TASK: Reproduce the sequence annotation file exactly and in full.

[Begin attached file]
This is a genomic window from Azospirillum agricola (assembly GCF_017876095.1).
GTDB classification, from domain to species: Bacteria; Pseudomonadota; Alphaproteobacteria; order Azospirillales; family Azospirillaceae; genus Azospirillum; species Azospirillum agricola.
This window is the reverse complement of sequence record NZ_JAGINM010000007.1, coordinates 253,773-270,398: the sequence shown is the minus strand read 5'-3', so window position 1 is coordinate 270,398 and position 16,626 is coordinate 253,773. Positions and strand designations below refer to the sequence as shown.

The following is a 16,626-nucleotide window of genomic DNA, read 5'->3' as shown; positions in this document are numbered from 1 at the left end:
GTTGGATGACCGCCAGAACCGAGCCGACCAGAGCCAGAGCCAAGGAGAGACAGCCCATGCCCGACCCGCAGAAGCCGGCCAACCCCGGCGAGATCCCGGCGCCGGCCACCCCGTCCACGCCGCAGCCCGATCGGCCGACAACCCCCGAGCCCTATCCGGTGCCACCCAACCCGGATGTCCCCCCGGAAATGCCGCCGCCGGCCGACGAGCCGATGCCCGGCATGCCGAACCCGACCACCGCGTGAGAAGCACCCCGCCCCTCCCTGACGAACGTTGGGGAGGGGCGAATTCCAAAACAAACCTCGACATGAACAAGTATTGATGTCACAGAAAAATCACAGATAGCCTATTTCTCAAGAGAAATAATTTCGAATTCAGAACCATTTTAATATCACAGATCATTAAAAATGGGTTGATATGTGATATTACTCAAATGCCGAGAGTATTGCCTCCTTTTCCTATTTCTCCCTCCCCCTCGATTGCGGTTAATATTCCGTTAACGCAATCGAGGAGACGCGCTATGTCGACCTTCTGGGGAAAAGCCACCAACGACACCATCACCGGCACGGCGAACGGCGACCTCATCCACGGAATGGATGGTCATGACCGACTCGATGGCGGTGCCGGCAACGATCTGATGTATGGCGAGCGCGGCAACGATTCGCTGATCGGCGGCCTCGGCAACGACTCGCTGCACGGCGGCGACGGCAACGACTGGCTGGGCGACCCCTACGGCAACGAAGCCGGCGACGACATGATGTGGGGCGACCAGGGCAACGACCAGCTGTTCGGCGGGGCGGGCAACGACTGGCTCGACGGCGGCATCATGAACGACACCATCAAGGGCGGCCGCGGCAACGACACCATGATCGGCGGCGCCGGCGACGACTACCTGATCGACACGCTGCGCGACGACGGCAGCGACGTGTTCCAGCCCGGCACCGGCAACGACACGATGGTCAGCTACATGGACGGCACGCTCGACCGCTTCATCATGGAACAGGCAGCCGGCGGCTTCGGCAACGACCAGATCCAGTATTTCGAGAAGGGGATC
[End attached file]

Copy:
This is a genomic window from Azospirillum agricola (assembly GCF_017876095.1).
GTDB classification, from domain to species: Bacteria; Pseudomonadota; Alphaproteobacteria; order Azospirillales; family Azospirillaceae; genus Azospirillum; species Azospirillum agricola.
This window is the reverse complement of sequence record NZ_JAGINM010000007.1, coordinates 253,773-270,398: the sequence shown is the minus strand read 5'-3', so window position 1 is coordinate 270,398 and position 16,626 is coordinate 253,773. Positions and strand designations below refer to the sequence as shown.

The following is a 16,626-nucleotide window of genomic DNA, read 5'->3' as shown; positions in this document are numbered from 1 at the left end:
GTTGGATGACCGCCAGAACCGAGCCGACCAGAGCCAGAGCCAAGGAGAGACAGCCCATGCCCGACCCGCAGAAGCCGGCCAACCCCGGCGAGATCCCGGCGCCGGCCACCCCGTCCACGCCGCAGCCCGATCGGCCGACAACCCCCGAGCCCTATCCGGTGCCACCCAACCCGGATGTCCCCCCGGAAATGCCGCCGCCGGCCGACGAGCCGATGCCCGGCATGCCGAACCCGACCACCGCGTGAGAAGCACCCCGCCCCTCCCTGACGAACGTTGGGGAGGGGCGAATTCCAAAACAAACCTCGACATGAACAAGTATTGATGTCACAGAAAAATCACAGATAGCCTATTTCTCAAGAGAAATAATTTCGAATTCAGAACCATTTTAATATCACAGATCATTAAAAATGGGTTGATATGTGATATTACTCAAATGCCGAGAGTATTGCCTCCTTTTCCTATTTCTCCCTCCCCCTCGATTGCGGTTAATATTCCGTTAACGCAATCGAGGAGACGCGCTATGTCGACCTTCTGGGGAAAAGCCACCAACGACACCATCACCGGCACGGCGAACGGCGACCTCATCCACGGAATGGATGGTCATGACCGACTCGATGGCGGTGCCGGCAACGATCTGATGTATGGCGAGCGCGGCAACGATTCGCTGATCGGCGGCCTCGGCAACGACTCGCTGCACGGCGGCGACGGCAACGACTGGCTGGGCGACCCCTACGGCAACGAAGCCGGCGACGACATGATGTGGGGCGACCAGGGCAACGACCAGCTGTTCGGCGGGGCGGGCAACGACTGGCTCGACGGCGGCATCATGAACGACACCATCAAGGGCGGCCGCGGCAACGACACCATGATCGGCGGCGCCGGCGACGACTACCTGATCGACACGCTGCGCGACGACGGCAGCGACGTGTTCCAGCCCGGCACCGGCAACGACACGATGGTCAGCTACATGGACGGCACGCTCGACCGCTTCATCATGGAACAGGCAGCCGGCGGCTTCGGCAACGACCAGATCCAGTATTTCGAGAAGGGGATC